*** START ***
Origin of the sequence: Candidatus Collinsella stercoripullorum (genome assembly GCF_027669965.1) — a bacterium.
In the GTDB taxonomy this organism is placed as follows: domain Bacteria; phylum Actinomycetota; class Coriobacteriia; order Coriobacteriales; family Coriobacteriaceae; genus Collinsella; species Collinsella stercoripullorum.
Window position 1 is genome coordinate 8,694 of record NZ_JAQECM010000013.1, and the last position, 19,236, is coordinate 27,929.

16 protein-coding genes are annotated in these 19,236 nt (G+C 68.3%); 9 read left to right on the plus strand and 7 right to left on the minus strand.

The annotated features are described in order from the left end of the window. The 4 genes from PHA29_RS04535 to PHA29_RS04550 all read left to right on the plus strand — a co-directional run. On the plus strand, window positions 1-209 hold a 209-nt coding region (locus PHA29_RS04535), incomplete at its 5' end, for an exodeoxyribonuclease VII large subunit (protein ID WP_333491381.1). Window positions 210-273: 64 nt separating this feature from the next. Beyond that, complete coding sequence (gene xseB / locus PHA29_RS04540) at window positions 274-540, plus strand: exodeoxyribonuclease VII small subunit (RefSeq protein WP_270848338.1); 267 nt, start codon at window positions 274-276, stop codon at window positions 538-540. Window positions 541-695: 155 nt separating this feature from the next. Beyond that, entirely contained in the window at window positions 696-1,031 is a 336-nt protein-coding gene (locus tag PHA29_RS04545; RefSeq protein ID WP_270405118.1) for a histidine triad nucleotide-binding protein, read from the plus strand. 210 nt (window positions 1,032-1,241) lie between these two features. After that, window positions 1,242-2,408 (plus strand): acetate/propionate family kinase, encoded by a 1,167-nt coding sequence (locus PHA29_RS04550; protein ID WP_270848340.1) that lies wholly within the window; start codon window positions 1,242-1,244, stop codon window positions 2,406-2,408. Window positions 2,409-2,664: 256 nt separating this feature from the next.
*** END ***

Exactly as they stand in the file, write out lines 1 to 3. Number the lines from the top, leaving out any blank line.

Origin of the sequence: Candidatus Collinsella stercoripullorum (genome assembly GCF_027669965.1) — a bacterium.
In the GTDB taxonomy this organism is placed as follows: domain Bacteria; phylum Actinomycetota; class Coriobacteriia; order Coriobacteriales; family Coriobacteriaceae; genus Collinsella; species Collinsella stercoripullorum.
Window position 1 is genome coordinate 8,694 of record NZ_JAQECM010000013.1, and the last position, 19,236, is coordinate 27,929.